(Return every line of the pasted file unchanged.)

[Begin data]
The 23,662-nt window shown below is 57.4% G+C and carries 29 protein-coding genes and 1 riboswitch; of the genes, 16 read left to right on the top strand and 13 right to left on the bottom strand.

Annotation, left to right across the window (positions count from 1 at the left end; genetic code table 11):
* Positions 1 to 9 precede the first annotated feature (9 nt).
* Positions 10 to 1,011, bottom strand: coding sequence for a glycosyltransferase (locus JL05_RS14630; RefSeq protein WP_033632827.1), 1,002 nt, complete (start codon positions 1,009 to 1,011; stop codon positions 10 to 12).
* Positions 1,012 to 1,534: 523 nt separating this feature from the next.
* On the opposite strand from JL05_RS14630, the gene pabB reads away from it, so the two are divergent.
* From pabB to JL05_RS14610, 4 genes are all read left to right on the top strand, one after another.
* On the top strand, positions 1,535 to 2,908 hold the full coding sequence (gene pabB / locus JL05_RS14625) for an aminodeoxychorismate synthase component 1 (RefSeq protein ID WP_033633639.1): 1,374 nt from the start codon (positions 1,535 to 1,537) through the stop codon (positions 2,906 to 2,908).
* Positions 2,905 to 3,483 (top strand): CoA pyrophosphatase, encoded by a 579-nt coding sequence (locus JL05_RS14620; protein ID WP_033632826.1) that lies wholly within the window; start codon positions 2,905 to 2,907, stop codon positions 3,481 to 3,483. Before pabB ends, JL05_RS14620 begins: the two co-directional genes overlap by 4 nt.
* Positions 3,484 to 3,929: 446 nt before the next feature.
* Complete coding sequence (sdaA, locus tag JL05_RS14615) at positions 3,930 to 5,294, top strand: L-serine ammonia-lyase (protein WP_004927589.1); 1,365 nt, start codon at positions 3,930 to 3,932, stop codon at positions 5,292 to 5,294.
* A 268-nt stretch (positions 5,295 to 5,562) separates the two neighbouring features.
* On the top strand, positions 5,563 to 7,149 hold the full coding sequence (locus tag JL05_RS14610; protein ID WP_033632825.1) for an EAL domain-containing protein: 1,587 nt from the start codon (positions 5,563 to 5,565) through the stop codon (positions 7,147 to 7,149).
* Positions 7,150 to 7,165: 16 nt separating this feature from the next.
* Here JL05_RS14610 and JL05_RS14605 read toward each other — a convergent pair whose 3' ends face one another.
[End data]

The 23,662-nt window shown below is 57.4% G+C and carries 29 protein-coding genes and 1 riboswitch; of the genes, 16 read left to right on the top strand and 13 right to left on the bottom strand.

Annotation, left to right across the window (positions count from 1 at the left end; genetic code table 11):
* Positions 1 to 9 precede the first annotated feature (9 nt).
* Positions 10 to 1,011, bottom strand: coding sequence for a glycosyltransferase (locus JL05_RS14630; RefSeq protein WP_033632827.1), 1,002 nt, complete (start codon positions 1,009 to 1,011; stop codon positions 10 to 12).
* Positions 1,012 to 1,534: 523 nt separating this feature from the next.
* On the opposite strand from JL05_RS14630, the gene pabB reads away from it, so the two are divergent.
* From pabB to JL05_RS14610, 4 genes are all read left to right on the top strand, one after another.
* On the top strand, positions 1,535 to 2,908 hold the full coding sequence (gene pabB / locus JL05_RS14625) for an aminodeoxychorismate synthase component 1 (RefSeq protein ID WP_033633639.1): 1,374 nt from the start codon (positions 1,535 to 1,537) through the stop codon (positions 2,906 to 2,908).
* Positions 2,905 to 3,483 (top strand): CoA pyrophosphatase, encoded by a 579-nt coding sequence (locus JL05_RS14620; protein ID WP_033632826.1) that lies wholly within the window; start codon positions 2,905 to 2,907, stop codon positions 3,481 to 3,483. Before pabB ends, JL05_RS14620 begins: the two co-directional genes overlap by 4 nt.
* Positions 3,484 to 3,929: 446 nt before the next feature.
* Complete coding sequence (sdaA, locus tag JL05_RS14615) at positions 3,930 to 5,294, top strand: L-serine ammonia-lyase (protein WP_004927589.1); 1,365 nt, start codon at positions 3,930 to 3,932, stop codon at positions 5,292 to 5,294.
* A 268-nt stretch (positions 5,295 to 5,562) separates the two neighbouring features.
* On the top strand, positions 5,563 to 7,149 hold the full coding sequence (locus tag JL05_RS14610; protein ID WP_033632825.1) for an EAL domain-containing protein: 1,587 nt from the start codon (positions 5,563 to 5,565) through the stop codon (positions 7,147 to 7,149).
* Positions 7,150 to 7,165: 16 nt separating this feature from the next.
* Here JL05_RS14610 and JL05_RS14605 read toward each other — a convergent pair whose 3' ends face one another.